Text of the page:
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Politico: Foreclosure program in jeopardy

February 24, 2011
In The News

By Erika Lovley
It may be the end of the line for one of the President Barack Obama's key anti-foreclosure programs: the Home Affordable Modification Program (HAMP).

Financial Services Committee Chairman Spencer Bachus (R-Ala.) announced today that his committee will hold a subcommittee hearing and full committee markup of four bills that will "terminate failed and ineffective housing foreclosure programs", including HAMP – worth a total of $45 billion.

"It's time to pull the plug on these programs that are actually doing more harm than good for struggling homeowners," Bachus said in a statement. "These programs may have been well-intentioned, but they're not working and, in reality, are making things worse."

The HAMP Termination Act would end the Treasury Secretary's ability to provide additional assistance under the program, but would maintain assistance already offered to homeowners.

Republicans argue that the program is not effective enough to justify its cost.

So far only $840 million of the $29 billion set aside for HAMP has been spent, Bachus said. Originally, 4 million homeowners were supposed to be helped. Instead, according to the Obama administration, only 521,630 loans have been permanently modified. The re-default rate has also been disappointingly high.

According to a report from the special inspector general for the Troubled Asset Relief Program, HAMP has even made some homeowners problems worse.

"[The] Treasury's claim that ‘every single person' who participates in HAMP gets ‘a significant benefit' is either hopelessly out of touch…or a cynical attempt to define failure as success," the inspector's report read.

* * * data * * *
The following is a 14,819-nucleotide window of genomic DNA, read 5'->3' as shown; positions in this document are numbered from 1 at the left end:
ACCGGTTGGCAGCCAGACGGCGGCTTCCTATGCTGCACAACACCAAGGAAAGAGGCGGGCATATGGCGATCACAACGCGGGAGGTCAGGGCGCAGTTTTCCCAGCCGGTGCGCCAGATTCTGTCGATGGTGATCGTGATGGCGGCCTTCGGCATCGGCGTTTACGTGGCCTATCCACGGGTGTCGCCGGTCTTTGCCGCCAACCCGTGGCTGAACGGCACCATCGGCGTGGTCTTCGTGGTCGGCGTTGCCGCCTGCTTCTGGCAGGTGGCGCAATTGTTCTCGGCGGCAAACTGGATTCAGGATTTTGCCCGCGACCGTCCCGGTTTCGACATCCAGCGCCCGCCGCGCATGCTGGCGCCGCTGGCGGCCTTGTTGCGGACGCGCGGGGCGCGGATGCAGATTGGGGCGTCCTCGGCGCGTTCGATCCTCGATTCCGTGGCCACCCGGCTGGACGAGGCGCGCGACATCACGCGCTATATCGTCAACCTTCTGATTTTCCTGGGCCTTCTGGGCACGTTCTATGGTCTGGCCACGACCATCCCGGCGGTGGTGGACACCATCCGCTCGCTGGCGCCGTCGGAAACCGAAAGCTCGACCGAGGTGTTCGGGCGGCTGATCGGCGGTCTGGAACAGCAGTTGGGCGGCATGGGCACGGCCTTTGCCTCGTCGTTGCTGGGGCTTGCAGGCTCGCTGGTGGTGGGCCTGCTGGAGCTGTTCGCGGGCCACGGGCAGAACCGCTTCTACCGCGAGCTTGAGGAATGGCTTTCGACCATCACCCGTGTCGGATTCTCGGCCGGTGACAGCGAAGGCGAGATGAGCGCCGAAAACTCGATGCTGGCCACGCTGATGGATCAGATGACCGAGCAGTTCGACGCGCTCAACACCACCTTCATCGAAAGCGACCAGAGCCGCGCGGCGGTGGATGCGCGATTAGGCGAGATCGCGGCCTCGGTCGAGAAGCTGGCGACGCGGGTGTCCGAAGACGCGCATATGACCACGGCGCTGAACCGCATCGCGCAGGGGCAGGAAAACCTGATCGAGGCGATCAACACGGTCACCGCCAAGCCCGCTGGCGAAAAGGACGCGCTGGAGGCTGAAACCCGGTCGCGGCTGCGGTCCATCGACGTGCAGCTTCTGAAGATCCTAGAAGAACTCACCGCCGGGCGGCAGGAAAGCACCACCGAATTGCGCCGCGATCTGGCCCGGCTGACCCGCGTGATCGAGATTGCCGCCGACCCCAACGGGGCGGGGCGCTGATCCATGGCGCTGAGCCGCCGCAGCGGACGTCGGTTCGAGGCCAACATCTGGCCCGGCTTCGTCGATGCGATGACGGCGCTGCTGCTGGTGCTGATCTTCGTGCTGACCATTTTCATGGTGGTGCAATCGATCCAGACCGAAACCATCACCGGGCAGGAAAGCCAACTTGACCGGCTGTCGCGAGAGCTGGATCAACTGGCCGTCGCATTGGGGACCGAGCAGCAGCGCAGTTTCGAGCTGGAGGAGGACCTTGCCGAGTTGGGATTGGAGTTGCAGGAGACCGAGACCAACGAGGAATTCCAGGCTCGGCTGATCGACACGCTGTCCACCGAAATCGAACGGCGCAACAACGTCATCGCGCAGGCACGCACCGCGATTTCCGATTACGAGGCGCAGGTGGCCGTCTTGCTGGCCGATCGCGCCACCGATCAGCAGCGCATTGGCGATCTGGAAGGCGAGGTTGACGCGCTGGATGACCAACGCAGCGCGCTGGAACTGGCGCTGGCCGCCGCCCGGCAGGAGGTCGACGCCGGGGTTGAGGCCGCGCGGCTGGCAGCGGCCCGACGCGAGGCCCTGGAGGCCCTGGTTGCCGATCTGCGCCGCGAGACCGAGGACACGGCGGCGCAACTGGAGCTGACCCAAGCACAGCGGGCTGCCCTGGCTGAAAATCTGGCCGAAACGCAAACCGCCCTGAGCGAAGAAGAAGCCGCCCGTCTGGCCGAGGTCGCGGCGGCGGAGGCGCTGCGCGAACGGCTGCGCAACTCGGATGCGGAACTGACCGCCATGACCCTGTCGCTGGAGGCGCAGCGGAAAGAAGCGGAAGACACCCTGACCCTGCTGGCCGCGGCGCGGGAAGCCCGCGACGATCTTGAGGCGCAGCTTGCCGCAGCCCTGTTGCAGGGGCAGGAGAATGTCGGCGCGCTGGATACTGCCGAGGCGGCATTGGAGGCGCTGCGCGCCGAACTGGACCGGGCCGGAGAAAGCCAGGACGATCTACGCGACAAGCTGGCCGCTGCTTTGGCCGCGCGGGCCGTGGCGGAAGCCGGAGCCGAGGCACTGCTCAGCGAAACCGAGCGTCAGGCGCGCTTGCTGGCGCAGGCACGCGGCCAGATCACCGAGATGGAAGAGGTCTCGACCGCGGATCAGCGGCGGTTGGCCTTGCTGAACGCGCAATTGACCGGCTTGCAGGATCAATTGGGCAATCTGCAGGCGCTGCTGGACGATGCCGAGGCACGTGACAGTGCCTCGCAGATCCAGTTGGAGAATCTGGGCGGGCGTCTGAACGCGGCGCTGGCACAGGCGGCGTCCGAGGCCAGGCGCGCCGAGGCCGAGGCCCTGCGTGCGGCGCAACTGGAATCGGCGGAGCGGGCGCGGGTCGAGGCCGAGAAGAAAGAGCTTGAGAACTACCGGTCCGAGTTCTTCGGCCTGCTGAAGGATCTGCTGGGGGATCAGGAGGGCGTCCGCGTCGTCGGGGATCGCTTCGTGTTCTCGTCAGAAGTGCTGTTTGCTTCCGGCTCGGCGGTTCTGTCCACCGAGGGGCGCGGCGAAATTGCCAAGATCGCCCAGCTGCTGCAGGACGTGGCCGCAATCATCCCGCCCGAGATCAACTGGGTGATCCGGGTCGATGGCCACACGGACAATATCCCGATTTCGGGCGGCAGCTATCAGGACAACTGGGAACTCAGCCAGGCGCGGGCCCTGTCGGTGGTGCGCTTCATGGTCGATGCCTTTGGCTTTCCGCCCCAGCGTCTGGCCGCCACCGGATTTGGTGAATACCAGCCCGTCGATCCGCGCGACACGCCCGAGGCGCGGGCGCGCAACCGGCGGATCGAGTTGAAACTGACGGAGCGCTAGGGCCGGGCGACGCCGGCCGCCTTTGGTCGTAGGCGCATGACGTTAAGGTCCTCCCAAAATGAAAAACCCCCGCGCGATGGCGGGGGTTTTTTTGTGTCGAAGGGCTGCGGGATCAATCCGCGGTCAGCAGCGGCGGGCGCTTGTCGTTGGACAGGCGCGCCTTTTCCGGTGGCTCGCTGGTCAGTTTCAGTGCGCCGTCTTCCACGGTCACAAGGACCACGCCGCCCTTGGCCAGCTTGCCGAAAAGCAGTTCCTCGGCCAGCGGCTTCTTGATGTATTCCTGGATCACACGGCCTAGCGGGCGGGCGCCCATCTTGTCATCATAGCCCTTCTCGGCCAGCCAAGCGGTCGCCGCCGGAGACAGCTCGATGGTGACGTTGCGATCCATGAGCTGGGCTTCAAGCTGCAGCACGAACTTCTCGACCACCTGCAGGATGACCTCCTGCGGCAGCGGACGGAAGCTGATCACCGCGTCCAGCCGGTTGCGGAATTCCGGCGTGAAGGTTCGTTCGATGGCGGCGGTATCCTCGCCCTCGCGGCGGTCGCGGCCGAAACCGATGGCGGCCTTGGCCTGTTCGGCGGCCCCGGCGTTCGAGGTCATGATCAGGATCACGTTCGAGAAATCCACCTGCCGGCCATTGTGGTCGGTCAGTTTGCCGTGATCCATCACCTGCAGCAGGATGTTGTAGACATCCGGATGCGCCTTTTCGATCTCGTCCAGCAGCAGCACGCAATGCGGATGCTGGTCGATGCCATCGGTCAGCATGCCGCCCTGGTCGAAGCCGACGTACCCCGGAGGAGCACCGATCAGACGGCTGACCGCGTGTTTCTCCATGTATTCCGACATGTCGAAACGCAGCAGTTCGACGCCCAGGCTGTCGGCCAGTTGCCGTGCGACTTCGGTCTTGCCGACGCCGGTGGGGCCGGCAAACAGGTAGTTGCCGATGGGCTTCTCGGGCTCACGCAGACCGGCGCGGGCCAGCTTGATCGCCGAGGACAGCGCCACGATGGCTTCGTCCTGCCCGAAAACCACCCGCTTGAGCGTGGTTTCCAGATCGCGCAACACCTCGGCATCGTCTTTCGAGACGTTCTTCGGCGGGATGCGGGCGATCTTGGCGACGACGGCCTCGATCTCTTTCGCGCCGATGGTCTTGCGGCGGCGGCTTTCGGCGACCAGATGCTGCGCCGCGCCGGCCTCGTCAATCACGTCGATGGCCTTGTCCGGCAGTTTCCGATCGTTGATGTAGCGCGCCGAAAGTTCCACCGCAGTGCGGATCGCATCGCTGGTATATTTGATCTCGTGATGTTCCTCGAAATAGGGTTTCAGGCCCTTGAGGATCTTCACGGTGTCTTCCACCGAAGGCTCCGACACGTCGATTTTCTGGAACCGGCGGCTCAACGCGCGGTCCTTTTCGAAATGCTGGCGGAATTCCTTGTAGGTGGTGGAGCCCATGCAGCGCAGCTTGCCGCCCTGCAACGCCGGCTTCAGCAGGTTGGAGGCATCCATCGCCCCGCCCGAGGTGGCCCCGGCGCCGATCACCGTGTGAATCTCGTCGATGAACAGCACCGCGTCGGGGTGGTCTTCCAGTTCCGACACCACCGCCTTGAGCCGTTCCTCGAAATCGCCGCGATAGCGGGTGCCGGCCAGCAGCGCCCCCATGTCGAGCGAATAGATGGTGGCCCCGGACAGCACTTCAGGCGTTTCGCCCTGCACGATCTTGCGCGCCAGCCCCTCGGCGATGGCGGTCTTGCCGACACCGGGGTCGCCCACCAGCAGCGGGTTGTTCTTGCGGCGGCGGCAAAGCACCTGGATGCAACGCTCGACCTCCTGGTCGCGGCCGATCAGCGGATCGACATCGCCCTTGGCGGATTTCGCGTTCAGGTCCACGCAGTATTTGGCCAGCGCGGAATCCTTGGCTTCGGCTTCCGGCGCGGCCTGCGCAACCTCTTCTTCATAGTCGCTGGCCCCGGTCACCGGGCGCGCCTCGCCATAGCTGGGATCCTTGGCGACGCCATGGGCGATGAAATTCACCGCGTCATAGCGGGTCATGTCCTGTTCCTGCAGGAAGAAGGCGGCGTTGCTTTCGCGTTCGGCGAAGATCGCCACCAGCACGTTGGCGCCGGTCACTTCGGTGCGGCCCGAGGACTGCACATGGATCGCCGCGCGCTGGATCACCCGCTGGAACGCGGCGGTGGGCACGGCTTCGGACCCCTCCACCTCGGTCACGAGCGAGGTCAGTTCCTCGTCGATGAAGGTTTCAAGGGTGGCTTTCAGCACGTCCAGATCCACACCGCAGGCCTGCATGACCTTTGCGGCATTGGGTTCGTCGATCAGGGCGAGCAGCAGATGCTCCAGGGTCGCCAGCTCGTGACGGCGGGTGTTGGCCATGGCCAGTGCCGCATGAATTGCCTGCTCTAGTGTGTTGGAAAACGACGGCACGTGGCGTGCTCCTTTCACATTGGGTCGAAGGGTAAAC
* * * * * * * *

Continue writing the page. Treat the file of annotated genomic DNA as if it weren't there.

The report found that people who applied for modifications through HAMP sometimes wound up drawn into failed trial modifications, leaving them with more outstanding money on their loans, worse credit scores, and less home equity. In some circumstances, people faced back payments, late fees and other penalties that they were unable to pay, even when they never missed a payment, resulting in the loss of their homes.

HAMP "continues to fall dramatically short of any meaningful standard of success," the inspector noted in a separate report.

However, at least one Democrat sounded off on Republicans today, scolding them for trying to end a program that she argues needs serious revamping, not slashing.

"I have consistently said for months now that the HAMP program has failed to help some homeowners. Unlike my colleagues on the other side of the aisle, who would replace it with nothing, I have consistently pushed for strong solutions," said Rep. Maxine Waters (D-Calif.) "Unlike the Republicans, I remain committed to legislative solutions that actually help people stay in their homes."

The committee will also consider the Neighborhood Stabilization Program, the FHA Refinance Program, and the Emergency Homeowner Relief Fund on March 2, with full committee markup on March 3.